How about this:

‘Anointed and rooted in God, we work together for Renewal, which will be visible in Faithfulness and Generosity.’

Perhaps that’s more like it!

Have I lost anything in compressing it?  I don’t believe so: ‘stable’ has become ‘rooted’, ‘worship and preaching’ are included in the broader word ‘faithfulness’, and ‘transformed stewardship’ has become ‘generosity’.  I have capitalised three words, which can become the pillars of the Vision, underpinned by the whole sentence.  So that gives us:

Renewal, Faithfulness, Generosity as the Vision.

Anointed and rooted in God, we work together for Renewal, which will be visible in Faithfulness and Generosity as the Vision Statement.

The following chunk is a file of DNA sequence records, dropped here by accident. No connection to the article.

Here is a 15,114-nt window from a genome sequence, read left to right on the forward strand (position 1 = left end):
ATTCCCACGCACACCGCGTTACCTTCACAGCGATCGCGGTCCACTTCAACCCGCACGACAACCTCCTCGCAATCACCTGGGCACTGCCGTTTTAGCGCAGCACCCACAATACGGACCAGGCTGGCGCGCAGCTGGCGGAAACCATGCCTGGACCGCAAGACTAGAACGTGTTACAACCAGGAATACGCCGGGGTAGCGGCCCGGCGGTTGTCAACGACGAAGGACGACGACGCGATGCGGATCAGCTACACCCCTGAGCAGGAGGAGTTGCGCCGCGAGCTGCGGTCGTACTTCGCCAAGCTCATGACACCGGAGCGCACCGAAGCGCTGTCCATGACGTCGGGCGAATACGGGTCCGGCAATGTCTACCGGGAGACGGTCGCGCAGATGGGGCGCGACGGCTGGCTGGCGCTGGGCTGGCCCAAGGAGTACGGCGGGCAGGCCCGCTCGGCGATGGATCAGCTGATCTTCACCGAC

I have heard it said that if you say the Lord’s Prayer slowly, dwelling as deeply as you can in each phrase, then you have understood, and indeed have reached, the Kingdom of God.  Similarly, I believe that if we strive with integrity and with shared commitment for Renewal through Faithfulness and through Generosity (and that means generosity of every aspect), we will be God’s People, and no problem or barrier will be insurmountable.  To put it another way, who ever heard of the failure of generosity?

That is the Vision that I offer to us this evening.  At our next meeting of Diocesan Synod on 09 March, I hope that we may be able to discuss this further, adopt it formally, and see how it might be implemented practically in our Mission Partnerships and parishes.  For now, I invite you to study it again by reading it on the diocesan website, and I commend it to our prayers.

In Christ

+ Peter

as at 30 November 2021

St Andrew the Apostle, in Advent